Therefore, mankind always sets itself only such tasks as it can solve;
since, looking at the matter more closely, wewill always find that the task
itself arises only when the material conditfons necessary for its solution
already exist or are at least in. the process. of formation.
(Marx  1970: 183)
Once upon.another time, in 1978 to be precise, the firm Kohlberg, Kravis
and Roberts (KKR), then called an investment bank, now a private equity firm, bought a manufacturing conglomerate, Houdaille, for $35 5 million dollars. This was four times more than KKR had ever bid to buy a company's stock. and manage it privately. But what made news on WaH Street was that KKR only had to put up 11300th of the total price with their own cash (Anders 1992). The remaining 99.7% was to be made up with borrowed money, either in the forni of capital from investors, or loans from banks.
KKR had done something that was noticed against the background of
the normal. Peers admired what the firm did and, soon, others emulated
it. The process is the one we introduced earlier: playing the wrong note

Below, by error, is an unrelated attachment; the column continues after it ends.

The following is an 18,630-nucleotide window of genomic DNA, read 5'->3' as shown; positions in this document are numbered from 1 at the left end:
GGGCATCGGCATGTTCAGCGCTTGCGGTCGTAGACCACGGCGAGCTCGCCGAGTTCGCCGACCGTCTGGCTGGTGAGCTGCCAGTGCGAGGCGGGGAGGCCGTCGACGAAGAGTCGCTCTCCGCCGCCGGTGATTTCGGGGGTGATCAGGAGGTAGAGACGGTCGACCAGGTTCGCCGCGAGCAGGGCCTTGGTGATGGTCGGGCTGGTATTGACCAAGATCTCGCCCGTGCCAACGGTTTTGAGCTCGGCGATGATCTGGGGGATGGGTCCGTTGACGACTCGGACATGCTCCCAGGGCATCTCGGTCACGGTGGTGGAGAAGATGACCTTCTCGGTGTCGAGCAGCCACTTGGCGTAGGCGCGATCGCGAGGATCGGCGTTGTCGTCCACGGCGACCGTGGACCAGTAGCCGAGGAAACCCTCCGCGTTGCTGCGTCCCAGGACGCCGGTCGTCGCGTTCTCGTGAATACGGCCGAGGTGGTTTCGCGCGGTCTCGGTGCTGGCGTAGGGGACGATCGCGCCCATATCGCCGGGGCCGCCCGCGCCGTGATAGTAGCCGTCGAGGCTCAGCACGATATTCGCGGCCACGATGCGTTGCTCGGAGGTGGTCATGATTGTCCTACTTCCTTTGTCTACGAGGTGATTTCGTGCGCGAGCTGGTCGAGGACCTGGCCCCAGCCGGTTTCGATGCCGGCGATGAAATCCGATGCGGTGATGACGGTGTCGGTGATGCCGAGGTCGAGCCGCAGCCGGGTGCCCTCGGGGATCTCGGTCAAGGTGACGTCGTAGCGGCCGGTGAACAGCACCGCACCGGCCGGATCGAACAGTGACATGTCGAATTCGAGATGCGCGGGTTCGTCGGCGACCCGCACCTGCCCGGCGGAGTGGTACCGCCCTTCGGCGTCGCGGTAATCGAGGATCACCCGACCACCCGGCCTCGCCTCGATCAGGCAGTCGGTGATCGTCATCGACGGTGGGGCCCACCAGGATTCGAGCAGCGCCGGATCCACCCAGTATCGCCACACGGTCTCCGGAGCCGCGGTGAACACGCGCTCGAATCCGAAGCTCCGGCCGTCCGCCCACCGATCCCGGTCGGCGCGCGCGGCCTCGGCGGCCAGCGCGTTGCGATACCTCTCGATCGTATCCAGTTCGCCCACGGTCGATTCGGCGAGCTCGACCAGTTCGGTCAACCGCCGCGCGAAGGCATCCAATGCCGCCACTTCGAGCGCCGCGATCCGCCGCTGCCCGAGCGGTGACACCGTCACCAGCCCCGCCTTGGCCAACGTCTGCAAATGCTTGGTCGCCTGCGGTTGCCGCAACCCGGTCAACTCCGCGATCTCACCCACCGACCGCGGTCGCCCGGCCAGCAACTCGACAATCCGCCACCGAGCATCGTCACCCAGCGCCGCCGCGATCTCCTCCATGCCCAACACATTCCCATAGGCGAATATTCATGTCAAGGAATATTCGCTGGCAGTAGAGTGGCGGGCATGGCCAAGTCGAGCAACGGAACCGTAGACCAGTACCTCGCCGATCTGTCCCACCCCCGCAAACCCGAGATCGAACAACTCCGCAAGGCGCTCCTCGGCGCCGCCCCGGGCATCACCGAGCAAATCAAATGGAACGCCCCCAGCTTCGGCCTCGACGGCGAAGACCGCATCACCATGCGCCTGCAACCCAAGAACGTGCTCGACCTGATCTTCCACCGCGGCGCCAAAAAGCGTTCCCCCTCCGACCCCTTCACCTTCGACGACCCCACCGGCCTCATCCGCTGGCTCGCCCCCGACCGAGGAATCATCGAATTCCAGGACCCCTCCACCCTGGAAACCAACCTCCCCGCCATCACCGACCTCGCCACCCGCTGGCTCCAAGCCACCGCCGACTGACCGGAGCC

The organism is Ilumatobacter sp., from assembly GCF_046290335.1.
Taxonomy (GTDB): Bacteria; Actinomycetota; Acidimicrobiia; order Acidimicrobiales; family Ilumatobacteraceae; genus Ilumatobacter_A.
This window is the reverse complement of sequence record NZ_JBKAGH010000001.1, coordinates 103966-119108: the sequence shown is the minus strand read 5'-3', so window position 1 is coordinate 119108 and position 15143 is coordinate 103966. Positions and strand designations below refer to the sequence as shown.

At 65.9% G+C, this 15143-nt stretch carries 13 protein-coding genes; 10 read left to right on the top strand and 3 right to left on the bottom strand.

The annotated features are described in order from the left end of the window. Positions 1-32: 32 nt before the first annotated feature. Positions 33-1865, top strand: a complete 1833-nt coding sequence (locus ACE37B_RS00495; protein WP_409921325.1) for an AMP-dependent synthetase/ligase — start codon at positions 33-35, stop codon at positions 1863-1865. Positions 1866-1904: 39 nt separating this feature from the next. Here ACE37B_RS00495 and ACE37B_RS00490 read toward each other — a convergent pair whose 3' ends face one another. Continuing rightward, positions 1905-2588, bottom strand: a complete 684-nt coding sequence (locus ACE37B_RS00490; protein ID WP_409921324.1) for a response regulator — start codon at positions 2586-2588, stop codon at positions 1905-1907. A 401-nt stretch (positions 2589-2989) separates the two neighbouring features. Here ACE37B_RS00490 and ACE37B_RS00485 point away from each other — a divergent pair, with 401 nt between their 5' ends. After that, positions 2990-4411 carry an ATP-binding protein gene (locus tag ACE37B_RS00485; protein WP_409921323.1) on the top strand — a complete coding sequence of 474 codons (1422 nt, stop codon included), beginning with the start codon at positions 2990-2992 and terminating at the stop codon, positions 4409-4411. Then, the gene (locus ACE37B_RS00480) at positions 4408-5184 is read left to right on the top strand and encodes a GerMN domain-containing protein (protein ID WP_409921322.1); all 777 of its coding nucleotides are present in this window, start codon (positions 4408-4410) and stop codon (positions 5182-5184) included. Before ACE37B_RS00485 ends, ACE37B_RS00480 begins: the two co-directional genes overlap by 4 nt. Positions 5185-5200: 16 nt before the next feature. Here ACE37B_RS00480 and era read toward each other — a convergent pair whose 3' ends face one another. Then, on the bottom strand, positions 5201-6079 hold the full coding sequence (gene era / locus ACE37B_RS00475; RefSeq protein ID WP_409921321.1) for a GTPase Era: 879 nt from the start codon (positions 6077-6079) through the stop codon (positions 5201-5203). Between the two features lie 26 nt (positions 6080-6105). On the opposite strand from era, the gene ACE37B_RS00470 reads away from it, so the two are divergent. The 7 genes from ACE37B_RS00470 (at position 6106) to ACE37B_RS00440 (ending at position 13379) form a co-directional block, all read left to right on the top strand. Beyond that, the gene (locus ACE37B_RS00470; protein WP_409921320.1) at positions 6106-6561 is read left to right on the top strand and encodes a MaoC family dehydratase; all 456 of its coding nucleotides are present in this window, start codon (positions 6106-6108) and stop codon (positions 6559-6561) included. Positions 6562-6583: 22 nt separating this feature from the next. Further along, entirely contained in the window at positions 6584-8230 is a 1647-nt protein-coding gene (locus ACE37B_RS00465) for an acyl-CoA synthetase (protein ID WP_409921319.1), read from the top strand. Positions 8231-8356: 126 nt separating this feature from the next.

during a jazz performance can be a mark of genius that will inspire others onto routes never explored so far (Klemp et al. 2008). The playing may involve a few adolescent girls improvising on a digital badge game with almost no consequences for anyone but themselves (Chapter 2). Or it may involve thousands of men and women with dreams of transporting into the worlds of biology what appeared to have worked in the worlds of computing-with uncertain consequences for many besides them (Chapter 3). Or it may be other men, as we trace in this chapter, assembling shreds and patches of possibilities to make something that was soon inscribed on the history of billions around the globe.